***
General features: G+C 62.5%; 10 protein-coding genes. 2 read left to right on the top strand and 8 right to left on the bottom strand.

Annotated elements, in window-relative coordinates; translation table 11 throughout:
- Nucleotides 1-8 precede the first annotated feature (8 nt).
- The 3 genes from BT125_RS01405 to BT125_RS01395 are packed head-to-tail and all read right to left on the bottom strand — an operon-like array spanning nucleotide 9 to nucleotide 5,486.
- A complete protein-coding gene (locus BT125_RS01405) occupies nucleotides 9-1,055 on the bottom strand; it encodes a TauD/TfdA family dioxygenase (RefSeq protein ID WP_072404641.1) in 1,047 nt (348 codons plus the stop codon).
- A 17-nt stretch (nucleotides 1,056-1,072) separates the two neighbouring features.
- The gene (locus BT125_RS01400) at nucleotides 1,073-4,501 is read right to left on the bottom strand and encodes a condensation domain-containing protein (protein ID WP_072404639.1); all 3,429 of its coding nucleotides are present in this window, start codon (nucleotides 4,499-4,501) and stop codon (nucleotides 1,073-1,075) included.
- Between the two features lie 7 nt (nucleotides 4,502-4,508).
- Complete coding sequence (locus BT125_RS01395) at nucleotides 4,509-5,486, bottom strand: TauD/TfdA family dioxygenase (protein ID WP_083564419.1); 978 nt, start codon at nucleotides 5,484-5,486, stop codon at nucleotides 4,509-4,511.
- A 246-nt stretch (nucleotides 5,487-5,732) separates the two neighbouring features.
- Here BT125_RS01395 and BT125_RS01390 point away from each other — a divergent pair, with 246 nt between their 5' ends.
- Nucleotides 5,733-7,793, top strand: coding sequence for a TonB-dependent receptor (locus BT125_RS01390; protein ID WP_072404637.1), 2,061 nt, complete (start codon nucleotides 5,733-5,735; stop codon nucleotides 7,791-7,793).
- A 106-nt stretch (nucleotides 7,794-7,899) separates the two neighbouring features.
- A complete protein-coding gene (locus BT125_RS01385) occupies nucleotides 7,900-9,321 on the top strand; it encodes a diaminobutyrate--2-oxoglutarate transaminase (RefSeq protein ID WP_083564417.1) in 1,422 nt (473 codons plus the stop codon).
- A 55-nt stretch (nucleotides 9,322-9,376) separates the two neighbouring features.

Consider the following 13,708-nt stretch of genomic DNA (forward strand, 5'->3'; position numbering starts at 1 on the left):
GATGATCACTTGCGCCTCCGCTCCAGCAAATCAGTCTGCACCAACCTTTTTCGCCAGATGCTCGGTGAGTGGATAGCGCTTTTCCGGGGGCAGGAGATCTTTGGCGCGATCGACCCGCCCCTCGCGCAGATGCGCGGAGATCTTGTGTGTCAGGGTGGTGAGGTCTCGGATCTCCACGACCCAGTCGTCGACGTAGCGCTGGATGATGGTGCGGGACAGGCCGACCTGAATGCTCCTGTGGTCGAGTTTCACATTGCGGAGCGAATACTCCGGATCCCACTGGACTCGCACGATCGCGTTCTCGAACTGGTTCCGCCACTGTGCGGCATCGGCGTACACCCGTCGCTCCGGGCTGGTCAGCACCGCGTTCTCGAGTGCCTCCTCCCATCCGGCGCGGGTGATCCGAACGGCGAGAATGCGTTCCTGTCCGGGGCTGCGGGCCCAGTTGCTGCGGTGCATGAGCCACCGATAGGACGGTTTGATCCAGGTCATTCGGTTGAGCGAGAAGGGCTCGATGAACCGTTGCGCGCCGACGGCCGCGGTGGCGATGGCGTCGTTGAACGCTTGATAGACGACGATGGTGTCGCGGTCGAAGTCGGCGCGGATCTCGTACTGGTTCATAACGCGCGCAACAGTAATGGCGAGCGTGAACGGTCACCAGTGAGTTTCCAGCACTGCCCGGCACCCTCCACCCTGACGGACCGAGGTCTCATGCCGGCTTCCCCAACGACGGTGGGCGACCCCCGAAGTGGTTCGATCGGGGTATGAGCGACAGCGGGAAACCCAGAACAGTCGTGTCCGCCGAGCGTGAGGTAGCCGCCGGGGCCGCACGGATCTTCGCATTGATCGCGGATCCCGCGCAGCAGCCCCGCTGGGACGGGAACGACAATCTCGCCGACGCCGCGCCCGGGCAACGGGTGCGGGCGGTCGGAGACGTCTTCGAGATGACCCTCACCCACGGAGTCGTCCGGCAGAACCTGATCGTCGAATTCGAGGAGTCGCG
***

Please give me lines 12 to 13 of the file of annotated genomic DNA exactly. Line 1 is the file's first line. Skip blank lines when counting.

- Nucleotides 5,733-7,793, top strand: coding sequence for a TonB-dependent receptor (locus BT125_RS01390; protein ID WP_072404637.1), 2,061 nt, complete (start codon nucleotides 5,733-5,735; stop codon nucleotides 7,791-7,793).
- A 106-nt stretch (nucleotides 7,794-7,899) separates the two neighbouring features.